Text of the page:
The phenomenon is called ‘The Cocktail Party Effect.’ Have you heard of it? Your brain has the ability to identify and comprehend a single voice from a large, noisy crowd. For example, somewhere in that jumbled tangle of arms and legs is a child that belongs to you. Your eyes strain to pick out some shape, some piece of clothing that clearly identifies your child, but you see nothing. Ears only pick up random shouts and yells and shrieks and screeches. Suddenly(!) you catch one voice that stands out from the rest. Eyes instantly zero in on that delightful sight: Your child! Empty baseball stadiums are pumping in a kind of ‘fan soundtrack.’ Catch a game on television and you hear fans chatter and mumble and cheer and boo. Among the obscure mishmash of noise one tinny voice rings out: ‘Hotdogs! Cooollosal hotdogs, herrah! Work captures your attention. With single-minded concentration, you prune flowers or measure the post, text your friend or scroll through Facebook. Yet, one voice breaks your trance: ‘Hey!’ You can be surrounded by commotion and still pick a single voice out of a crowd.
So, can you hear it? That one voice? Many call for your attention; many promise relief. You grapple with deadlines and battle stress. More statewide restrictions mean that more want your opinions. How your congregation handles a pandemic can stoke fear and nervousness and uncertainty. It may feel like you live in a sea of chaotic chatter, unsure of who to follow. Yet, one voice rises above the rest. A voice crying for your attention. A voice promising real relief. God Invites You to ‘Come!’ Receive real satisfaction. Find eternal life.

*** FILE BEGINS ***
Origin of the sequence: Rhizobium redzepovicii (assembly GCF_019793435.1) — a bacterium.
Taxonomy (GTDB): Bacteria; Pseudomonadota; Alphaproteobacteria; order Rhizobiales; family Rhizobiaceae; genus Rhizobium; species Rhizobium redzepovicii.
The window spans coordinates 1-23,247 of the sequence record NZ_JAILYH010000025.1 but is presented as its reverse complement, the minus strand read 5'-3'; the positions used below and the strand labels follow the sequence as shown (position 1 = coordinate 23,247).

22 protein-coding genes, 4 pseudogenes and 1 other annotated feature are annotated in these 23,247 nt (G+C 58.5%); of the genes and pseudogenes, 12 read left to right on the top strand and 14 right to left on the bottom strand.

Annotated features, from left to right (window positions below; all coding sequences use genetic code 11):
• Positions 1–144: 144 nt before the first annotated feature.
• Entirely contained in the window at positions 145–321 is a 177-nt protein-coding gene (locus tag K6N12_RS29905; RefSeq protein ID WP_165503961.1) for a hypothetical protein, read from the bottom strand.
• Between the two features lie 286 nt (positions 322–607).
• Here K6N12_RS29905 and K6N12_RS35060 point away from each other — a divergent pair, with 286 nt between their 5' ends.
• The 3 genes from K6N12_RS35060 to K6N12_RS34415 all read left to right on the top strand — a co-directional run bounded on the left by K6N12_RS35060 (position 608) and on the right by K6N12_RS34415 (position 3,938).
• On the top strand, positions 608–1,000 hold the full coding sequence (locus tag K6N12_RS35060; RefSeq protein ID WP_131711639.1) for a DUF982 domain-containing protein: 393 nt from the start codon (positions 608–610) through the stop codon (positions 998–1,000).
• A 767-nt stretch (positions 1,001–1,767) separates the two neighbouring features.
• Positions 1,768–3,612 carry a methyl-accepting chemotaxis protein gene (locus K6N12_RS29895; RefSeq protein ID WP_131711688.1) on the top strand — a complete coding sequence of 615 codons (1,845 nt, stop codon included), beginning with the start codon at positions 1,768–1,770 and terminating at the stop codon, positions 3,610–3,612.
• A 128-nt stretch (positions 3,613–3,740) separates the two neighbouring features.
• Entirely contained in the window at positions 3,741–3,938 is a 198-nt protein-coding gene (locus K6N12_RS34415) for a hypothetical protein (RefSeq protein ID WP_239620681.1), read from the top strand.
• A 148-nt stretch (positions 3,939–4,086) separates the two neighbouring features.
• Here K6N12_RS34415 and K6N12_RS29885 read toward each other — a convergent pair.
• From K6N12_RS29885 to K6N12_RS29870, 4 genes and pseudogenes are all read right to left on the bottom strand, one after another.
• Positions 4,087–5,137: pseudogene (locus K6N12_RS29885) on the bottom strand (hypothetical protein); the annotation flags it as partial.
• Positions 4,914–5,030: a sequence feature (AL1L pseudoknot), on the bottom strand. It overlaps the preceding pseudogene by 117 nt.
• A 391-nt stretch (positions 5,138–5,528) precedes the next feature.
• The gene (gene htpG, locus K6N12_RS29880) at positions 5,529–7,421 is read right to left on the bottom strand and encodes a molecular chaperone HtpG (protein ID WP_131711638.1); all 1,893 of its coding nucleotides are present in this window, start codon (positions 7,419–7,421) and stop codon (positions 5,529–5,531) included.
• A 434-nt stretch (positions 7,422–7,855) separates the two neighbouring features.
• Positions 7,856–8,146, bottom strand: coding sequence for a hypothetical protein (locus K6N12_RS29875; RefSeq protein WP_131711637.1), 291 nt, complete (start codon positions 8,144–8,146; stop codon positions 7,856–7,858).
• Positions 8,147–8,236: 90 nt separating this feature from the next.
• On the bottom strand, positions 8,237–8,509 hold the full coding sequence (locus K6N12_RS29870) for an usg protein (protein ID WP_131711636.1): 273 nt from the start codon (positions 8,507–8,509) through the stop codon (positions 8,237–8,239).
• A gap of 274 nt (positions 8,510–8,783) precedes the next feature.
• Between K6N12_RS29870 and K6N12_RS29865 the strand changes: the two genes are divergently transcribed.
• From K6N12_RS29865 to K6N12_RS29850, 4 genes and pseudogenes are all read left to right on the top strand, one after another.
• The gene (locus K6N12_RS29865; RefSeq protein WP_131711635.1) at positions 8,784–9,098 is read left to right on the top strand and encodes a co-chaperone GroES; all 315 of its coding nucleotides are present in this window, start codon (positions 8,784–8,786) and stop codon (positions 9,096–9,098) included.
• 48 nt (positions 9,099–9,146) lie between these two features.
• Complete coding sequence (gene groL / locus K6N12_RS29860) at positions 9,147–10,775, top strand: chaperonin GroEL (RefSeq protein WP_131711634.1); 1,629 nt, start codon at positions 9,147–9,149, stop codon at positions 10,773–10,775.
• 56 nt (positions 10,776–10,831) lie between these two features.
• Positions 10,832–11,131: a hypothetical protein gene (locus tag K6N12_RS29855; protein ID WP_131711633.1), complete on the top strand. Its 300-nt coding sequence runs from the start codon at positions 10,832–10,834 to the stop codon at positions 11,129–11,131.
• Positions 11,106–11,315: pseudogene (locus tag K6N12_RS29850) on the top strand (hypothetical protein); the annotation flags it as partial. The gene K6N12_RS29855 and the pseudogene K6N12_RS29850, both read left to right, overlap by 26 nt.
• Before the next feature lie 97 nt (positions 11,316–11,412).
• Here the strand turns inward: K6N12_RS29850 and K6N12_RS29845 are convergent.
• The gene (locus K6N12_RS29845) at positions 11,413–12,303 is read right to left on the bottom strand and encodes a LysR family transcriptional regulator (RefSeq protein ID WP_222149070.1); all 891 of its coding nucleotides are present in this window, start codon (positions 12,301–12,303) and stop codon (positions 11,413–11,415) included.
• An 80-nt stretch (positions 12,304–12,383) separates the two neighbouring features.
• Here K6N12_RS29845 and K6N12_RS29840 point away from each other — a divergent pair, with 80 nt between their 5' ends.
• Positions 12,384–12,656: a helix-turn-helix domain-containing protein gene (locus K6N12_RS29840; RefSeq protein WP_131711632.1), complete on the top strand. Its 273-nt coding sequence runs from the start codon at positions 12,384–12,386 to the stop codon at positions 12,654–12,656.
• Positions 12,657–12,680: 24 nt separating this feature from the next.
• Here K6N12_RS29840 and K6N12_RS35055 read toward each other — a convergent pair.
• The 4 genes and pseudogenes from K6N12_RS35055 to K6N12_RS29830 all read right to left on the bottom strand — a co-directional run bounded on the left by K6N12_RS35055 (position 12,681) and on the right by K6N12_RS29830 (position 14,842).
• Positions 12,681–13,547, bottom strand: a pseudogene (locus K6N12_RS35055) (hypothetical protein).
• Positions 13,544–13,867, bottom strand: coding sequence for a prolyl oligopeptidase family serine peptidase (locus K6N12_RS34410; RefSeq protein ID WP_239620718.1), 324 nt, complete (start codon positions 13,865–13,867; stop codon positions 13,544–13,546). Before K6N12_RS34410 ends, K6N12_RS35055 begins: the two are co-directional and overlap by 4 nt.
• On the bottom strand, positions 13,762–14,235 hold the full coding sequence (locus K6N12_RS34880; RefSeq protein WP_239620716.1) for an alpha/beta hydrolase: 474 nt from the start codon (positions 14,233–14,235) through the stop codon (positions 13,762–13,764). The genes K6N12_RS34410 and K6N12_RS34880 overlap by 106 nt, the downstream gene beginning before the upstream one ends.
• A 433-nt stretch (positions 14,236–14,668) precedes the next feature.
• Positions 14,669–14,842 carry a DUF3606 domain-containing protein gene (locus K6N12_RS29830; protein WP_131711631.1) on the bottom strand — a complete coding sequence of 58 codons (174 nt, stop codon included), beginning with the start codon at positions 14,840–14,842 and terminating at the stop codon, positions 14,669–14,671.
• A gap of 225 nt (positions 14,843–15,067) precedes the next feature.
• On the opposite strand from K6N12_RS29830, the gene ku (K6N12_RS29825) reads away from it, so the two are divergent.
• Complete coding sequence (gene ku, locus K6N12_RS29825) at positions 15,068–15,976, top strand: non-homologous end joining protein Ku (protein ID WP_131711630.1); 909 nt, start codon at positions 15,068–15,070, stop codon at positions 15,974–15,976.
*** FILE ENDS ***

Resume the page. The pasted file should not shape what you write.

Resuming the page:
So, can you hear it? The cry? The invite? You stand right in a thick sea of commotion, right in the smack-dab middle of a bustling market. Tents and tables lining both sides of the street stretch on as far as the eye can see. Behind each table paces some excited merchant calling for you. Rhythmic jingles promise only good, beckoning you to come closer. Open hands pan over products, solutions for any trouble. A cheerful face desires your trust.
Out of the hundreds clamoring for you, one voice rings loud and clear: “Come, all you who are thirsty, come to the waters; and you who have no money, come, buy and eat! Come, buy wine and milk without money and without cost.” Come! Take the glass of ice-cold water. Let it satisfy your parched, sapped body on a sticky summer day. Come! Take the glass of fine wine. Let its full, rich depth captivate your senses. Come! Take the glass of creamy whole milk. Let its nutrients fill your belly and the fat tickle your emotions. Come! Take a seat at this endless banquet. Let no thought of cost (or fear of making a bad investment) keep you away. Come! Delight in this refreshing relief!
Why spend money on what is not bread, and your labor on what does not satisfy? That would be absurd, right? Who would buy something labeled ‘bread,’ when it really is not bread? Who would invest time with something that does not satisfy? Better still, how can you gain relief from something incapable of providing relief? You cannot.
Perhaps by now you realize that God is not describing a real marketplace filled with real food. Rather, these vivid pictures of food and how food benefits you pictures how only one Merchant can provide the relief wanted, the relief no one else can guarantee. That one Merchant is God.